Porter house Black

The Cathedral Close in Exeter must be one of the finest in the country.  The Cathedral Church of St Peter, an architectural beacon for miles around with it’s twin towers straddling an enormous vaulted nave, look down genteely on a full enceinte of hotch potch buildings constructed in all styles and through all the ages.  Today the shops are mostly cafes and restaurants, a bookshop and some gift shops, yet through all the change one pub still thrives. The Well House must enjoy one of the most spectacular views from its doors of almost any British pub.  And it was an old haunt of mine, taking our pints outside in summer, perching on the low wall in front of the cathedral lawns and wiling away a pleasant hour or three.

I associate The Well House with porter – a beer style that is increasingly in vogue these days but back then was a rarity. It was most definitely unusual to find it on draught in a pub at the time – and in fact still not so common today I suppose.  Alas, the beer was a struggle – I can’t remember the brewery or the brand, but it was an earthy, acrid, scratching beer – it fought you, it bit, it spat – making you work for the rite of passage – one I chose not to take. Almost unbelievably therefore, I have either avoided porter since, or more accurately, allowed myself to be tempted by other types of beer when the choice arose.  Daft really, but it shows the power of a single experience – just one ‘bad’ pint and the whole family of porters is tarnished, wiped off the map for two decades.  Tch.

Porter is one of those fascinating beers that would be of interest for general historians not just beer enthusiasts.  One of the first ‘mass produced’ beer styles, it caught on during the industrial revolution allowing its brewers to scale up as urban population exploded: steam powered breweries; wooden-staved conditioning tanks so large that brewery Directors entertained the great and good within them. All today’s porters guess at what we believe they might have tasted like. It’s believed for example that given that the beer was matured in wood, that the original porters of the 19th century would have undergone some secondary fermentation – from the yeast contained in the casks. It’s believed too that the malt bill would have contained a pretty high proportion of almost burnt grains from the direct firing methods employed at the time. So perhaps my experience in The Well House was accurate. We can only imagine the flavours that would have arisen – winey, vinous, with a cider-like cut of sharpness at their best, vinegary at their worst.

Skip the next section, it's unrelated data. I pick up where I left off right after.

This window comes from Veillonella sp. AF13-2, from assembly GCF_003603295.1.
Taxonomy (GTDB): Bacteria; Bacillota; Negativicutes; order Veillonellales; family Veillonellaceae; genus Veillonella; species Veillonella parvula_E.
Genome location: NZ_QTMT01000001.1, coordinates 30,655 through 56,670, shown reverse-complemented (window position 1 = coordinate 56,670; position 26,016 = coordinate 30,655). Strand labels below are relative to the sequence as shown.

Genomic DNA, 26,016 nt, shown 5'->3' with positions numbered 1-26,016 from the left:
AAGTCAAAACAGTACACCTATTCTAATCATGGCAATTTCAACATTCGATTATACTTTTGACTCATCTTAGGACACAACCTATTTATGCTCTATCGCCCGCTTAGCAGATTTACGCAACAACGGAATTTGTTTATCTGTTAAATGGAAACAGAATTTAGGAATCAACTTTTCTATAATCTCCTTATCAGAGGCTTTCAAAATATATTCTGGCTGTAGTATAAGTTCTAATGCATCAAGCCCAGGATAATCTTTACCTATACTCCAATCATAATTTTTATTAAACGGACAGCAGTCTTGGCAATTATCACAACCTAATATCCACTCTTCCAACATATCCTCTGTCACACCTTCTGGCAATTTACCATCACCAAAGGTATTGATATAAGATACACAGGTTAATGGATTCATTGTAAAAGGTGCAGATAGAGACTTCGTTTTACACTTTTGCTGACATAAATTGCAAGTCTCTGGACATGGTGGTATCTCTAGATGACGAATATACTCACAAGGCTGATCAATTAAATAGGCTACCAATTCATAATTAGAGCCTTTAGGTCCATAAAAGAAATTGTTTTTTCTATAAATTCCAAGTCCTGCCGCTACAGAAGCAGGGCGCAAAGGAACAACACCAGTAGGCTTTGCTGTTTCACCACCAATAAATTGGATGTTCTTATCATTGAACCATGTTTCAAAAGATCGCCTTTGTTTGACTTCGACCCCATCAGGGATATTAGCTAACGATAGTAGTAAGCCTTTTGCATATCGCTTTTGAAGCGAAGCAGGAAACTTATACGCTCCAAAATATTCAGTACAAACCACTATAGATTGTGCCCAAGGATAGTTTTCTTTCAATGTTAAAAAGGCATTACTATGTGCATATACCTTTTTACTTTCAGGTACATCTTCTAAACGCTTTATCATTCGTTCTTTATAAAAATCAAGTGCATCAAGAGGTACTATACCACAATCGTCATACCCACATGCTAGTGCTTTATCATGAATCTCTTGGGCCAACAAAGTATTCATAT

Shepherd Neame brew what for me drinks like a classic porter. They actually brew it for Sainsbury’s ‘Taste the Difference’ range.  It’s ink black – blacker than many stouts (and particularly, much blacker than Draught Guinness which nowadays is almost reddy-brown), definitely as black as squid ink and blacker than the heart, soul and naughty thoughts  of the Lord Of The Underworld. This beer is Seven Hells black and pours with a rocky, caramel toffee head which lingers beautifully and laces frillier than Agent Provocateur frilly knickers.  The smell: it’s Bonfire Night come round again, with cinder toffee and a whiff of Guy-Fawkes-is-Burning pure smoke or perhaps just gently smouldering pallets – all following through into the taste, with an extra sharp edge of charcoal.  Not then a pint-after-pint supping beer; but definitely one for sitting down in the Dickensian bay window seat of a local hostelry on a cold December night, looking out over the Cathedral before crunching home through the winter snow.

© Beer Tinted Spectacles, 2013

Author: David Preston

Brand expert; beer enthusiast; outdoorsman; fell walker; writer; eclectic observer; pun lover

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